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Supporting Underrepresented Students in Independent Schools: Valuable Best Practices
 

Supporting Underrepresented Students in Independent Schools: Valuable Best Practices

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Presented at the 2013 NPEA conference by: SMART

Presented at the 2013 NPEA conference by: SMART

http://educational-access.org/npea_conference_workshops_2013.php

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    Supporting Underrepresented Students in Independent Schools: Valuable Best Practices Supporting Underrepresented Students in Independent Schools: Valuable Best Practices Presentation Transcript

    • Supporting Underrepresented Students in Independent Schools: Valuable Best Practices Ben Buis Director of Operations & Academic Programs Erin Gevertz Director of Placement Services & Student Support
    • Content 9:45 – 9:50 Introduction & Objectives Why Diversity Matters in Independent 9:50 – 10:00 Schools 10:00 – 10:20 Challenges for Underrepresented Students 10:20 – 10:40 Solutions & Strategies 10:40 – 10:50 Best Practices & SMART Blueprint 10:50 – 10:55 SMART Profile & Impact 10:55 – 11:00 Q&A
    • Objectives • Participants will clarify and affirm why having inclusive & diverse communities in independent schools is a priority. • Participants will identify and dialogue about the challenges facing underrepresented students & families in independent schools. • Participants will walk away with a blueprint of suggested strategies and solutions in order to address the challenges facing underrepresented students & families in independent schools. • Participants will learn how, through partnership, SMART assists independent schools in identifying and supporting underrepresented students at their schools.
    • Content 9:45 – 9:50 Introduction & Objectives Why Diversity Matters in Independent 9:50 – 10:00 Schools 10:00 – 10:20 Challenges for Underrepresented Students 10:20 – 10:40 Solutions & Strategies 10:40 – 10:50 Best Practices & SMART Blueprint 10:50 – 10:55 SMART Profile & Impact 10:55 – 11:00 Q&A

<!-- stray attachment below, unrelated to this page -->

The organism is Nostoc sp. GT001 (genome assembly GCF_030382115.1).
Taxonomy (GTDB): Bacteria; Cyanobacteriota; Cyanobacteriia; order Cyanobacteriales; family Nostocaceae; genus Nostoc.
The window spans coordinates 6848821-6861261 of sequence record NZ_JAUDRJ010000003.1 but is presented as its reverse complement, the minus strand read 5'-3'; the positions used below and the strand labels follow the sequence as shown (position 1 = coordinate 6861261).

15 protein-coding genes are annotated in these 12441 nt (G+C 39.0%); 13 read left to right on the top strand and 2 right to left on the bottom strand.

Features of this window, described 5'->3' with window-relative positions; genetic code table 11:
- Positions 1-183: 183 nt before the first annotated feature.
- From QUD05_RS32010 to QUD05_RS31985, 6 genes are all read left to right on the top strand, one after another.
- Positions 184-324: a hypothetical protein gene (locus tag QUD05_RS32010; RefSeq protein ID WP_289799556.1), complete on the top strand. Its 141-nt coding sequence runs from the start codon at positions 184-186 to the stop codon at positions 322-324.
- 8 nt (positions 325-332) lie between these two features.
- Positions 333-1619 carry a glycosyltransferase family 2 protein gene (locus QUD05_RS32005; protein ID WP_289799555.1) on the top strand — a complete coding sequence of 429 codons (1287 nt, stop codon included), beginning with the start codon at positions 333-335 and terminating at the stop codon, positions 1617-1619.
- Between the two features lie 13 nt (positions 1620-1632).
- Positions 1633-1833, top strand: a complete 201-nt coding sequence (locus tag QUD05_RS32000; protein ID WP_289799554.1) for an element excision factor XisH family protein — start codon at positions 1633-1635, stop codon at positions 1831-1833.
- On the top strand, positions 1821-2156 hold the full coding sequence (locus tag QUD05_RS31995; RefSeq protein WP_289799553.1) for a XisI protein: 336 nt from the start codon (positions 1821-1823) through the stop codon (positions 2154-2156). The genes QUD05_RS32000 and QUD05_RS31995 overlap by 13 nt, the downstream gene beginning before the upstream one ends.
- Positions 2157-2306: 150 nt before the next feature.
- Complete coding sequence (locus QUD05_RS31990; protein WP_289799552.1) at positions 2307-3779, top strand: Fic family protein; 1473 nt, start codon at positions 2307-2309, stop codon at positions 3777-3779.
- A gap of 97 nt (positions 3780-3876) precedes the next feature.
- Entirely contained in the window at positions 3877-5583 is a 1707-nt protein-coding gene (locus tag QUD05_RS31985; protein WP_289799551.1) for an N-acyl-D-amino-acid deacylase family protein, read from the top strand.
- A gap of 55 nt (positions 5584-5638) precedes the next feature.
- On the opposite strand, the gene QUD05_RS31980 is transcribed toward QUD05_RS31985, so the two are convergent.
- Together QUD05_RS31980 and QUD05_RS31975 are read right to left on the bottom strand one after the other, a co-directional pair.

• The Value Add of Diversity • Think, Pair, Share Activity – Why should an independent school want to include underrepresented students & families in their community? – What do underrepresented students & families bring to their school communities?
    • Content 9:45 – 9:50 Introduction & Objectives Why Diversity Matters in Independent 9:50 – 10:00 Schools 10:00 – 10:20 Challenges for Underrepresented Students 10:20 – 10:40 Solutions & Strategies 10:40 – 10:50 Best Practices & SMART Blueprint 10:50 – 10:55 SMART Profile & Impact 10:55 – 11:00 Q&A
    • What are the challenges facing underrepresented studentsin independent schools? • Breakout Activity – Break out into 5 groups. – Brainstorm some challenges students from underrepresented communities might face in independent school settings. – Each group will provide specific examples of challenges. – Challenges will be shared with the whole group.
    • Challenges Facing Underrepresented Students 1. Financial 2. 5. Racial Academic 3. Social & 4. Cultural Emotional
    • Examples of Challenges Examples of challenges underrepresented students face at independent schools that SMART has seen: • Financial challenge – 6th Grade Asian boy wants to play on the basketball team. He requires sports goggles but his family can‘t afford them. Also, because his father works on Saturdays, he doesn‘t have reliable transportation to games. • Language challenge– Spanish and Cantonese translators are required at parent/teacher meetings and on school tours. School does not have translators or history of bringing them in. • Culture challenge– 8th grade African American girl is kicked out of class and suspended from school for lip-smacking and eye-rolling in the classroom. Teacher and Administrator feel completely disrespected. • Race challenge – 6th grade African American girl is told by an Asian boy in her humanities class that her grades don‘t matter because she‘ll be ―on the corner smoking dope‖ anyways. The following day the African American girl asks ―did you just say that because of the color of my skin?‖ to which the boy responds, ―Yes.‖ After peacemaking between the two students, a discussion begins between school administrator and CBO. Primary conversation points are: The boy‘s understanding of what he said. Does he ‗get it‘? Does he understand the implications of his statement? Did the girl provoke the second comment? Is she being provocative? • Institutional Practices challenge – 7th Grade Latino boy is having trouble focusing in class and isn‘t completing homework. After multiple tests diagnose no learning disabilities, the student‘s advisor continues to run more tests, even asking the doctors to re-run tests.